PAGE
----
Kansas Reported Winner of Federal Animal Disease Lab

At least two states, Mississippi and Texas, may challenge the reported U.S. Department of Homeland Security recommendation that the National Bio and Agro-Defense Facility be built in Manhattan, Kansas, at Kansas State University. The Associated Press reported today that it had obtained a copy of DHS's Preferred Alternative Selection Memorandum explaining Manhattan was chosen because of proximity to existing biohazard research, community acceptance, and the state's incentives. DHS chose five finalist locations last summer in Kansas, Texas, Mississippi, Georgia, and North Carolina.

AP's report said the apparent selection of Kansas frustrated Texas and Mississippi, including the latter's governor, Haley Barbour. When his state's Flora Industrial Park site made the finalist group, he said the $450 million facility "will provide huge benefits to Mississippi, especially in terms of job creation and construction. The importance of this facility is evidenced by its classification as a Biosafety Level 4 -- the nation's highest rating -- as well as the highly competitive site selection process."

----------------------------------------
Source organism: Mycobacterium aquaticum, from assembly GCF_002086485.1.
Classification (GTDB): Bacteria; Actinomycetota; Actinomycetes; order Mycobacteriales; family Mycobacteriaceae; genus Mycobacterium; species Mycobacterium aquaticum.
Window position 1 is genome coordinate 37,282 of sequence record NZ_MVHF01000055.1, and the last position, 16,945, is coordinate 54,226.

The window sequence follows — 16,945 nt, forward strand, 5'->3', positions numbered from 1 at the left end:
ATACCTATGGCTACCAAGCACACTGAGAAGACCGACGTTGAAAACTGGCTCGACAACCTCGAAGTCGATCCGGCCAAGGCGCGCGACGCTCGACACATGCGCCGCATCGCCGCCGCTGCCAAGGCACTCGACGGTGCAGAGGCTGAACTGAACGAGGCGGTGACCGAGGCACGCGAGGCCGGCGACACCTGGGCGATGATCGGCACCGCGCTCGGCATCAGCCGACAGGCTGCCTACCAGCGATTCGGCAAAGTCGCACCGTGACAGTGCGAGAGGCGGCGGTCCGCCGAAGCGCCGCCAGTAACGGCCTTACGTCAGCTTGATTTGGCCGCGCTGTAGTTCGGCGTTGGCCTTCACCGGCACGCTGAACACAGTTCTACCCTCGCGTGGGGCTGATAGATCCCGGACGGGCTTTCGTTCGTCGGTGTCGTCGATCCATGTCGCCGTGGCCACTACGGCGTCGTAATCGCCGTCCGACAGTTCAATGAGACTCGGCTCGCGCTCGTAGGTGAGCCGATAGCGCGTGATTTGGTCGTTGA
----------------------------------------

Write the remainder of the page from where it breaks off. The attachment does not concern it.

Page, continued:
The facility has its detractors, including opponents who say it should not be located in a major cattle-producing state. It would contain 520,000 square feet of space for researchers to study animal diseases, such as avian flu and foot-and-mouth disease, along with potential agents that could affect people.

It would employ about 400 people when completed, including more than 200 scientists. The facility will replace the USDA's Plum Island Animal Disease Center located off the coast of Long Island, N.Y., where DHS has been in charge of safety and security since 2003.

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